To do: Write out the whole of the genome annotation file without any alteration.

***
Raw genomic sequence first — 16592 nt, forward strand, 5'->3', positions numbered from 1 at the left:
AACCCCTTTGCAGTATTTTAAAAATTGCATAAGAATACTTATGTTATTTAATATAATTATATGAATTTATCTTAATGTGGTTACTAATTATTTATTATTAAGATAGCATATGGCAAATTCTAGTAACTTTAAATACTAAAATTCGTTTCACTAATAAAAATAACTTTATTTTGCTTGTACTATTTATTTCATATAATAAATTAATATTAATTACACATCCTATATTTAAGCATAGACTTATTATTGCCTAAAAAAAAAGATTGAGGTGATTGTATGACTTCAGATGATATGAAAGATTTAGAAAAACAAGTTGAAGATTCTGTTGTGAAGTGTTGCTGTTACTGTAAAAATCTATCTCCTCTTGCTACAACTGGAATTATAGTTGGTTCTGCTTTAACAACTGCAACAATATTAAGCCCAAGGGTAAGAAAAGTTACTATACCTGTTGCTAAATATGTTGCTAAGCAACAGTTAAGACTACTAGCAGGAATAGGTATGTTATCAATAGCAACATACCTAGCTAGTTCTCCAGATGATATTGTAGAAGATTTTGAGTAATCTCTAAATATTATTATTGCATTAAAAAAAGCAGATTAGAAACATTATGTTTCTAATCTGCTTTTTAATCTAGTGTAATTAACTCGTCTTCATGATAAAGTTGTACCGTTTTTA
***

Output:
Raw genomic sequence first — 16592 nt, forward strand, 5'->3', positions numbered from 1 at the left:
AACCCCTTTGCAGTATTTTAAAAATTGCATAAGAATACTTATGTTATTTAATATAATTATATGAATTTATCTTAATGTGGTTACTAATTATTTATTATTAAGATAGCATATGGCAAATTCTAGTAACTTTAAATACTAAAATTCGTTTCACTAATAAAAATAACTTTATTTTGCTTGTACTATTTATTTCATATAATAAATTAATATTAATTACACATCCTATATTTAAGCATAGACTTATTATTGCCTAAAAAAAAAGATTGAGGTGATTGTATGACTTCAGATGATATGAAAGATTTAGAAAAACAAGTTGAAGATTCTGTTGTGAAGTGTTGCTGTTACTGTAAAAATCTATCTCCTCTTGCTACAACTGGAATTATAGTTGGTTCTGCTTTAACAACTGCAACAATATTAAGCCCAAGGGTAAGAAAAGTTACTATACCTGTTGCTAAATATGTTGCTAAGCAACAGTTAAGACTACTAGCAGGAATAGGTATGTTATCAATAGCAACATACCTAGCTAGTTCTCCAGATGATATTGTAGAAGATTTTGAGTAATCTCTAAATATTATTATTGCATTAAAAAAAGCAGATTAGAAACATTATGTTTCTAATCTGCTTTTTAATCTAGTGTAATTAACTCGTCTTCATGATAAAGTTGTACCGTTTTTA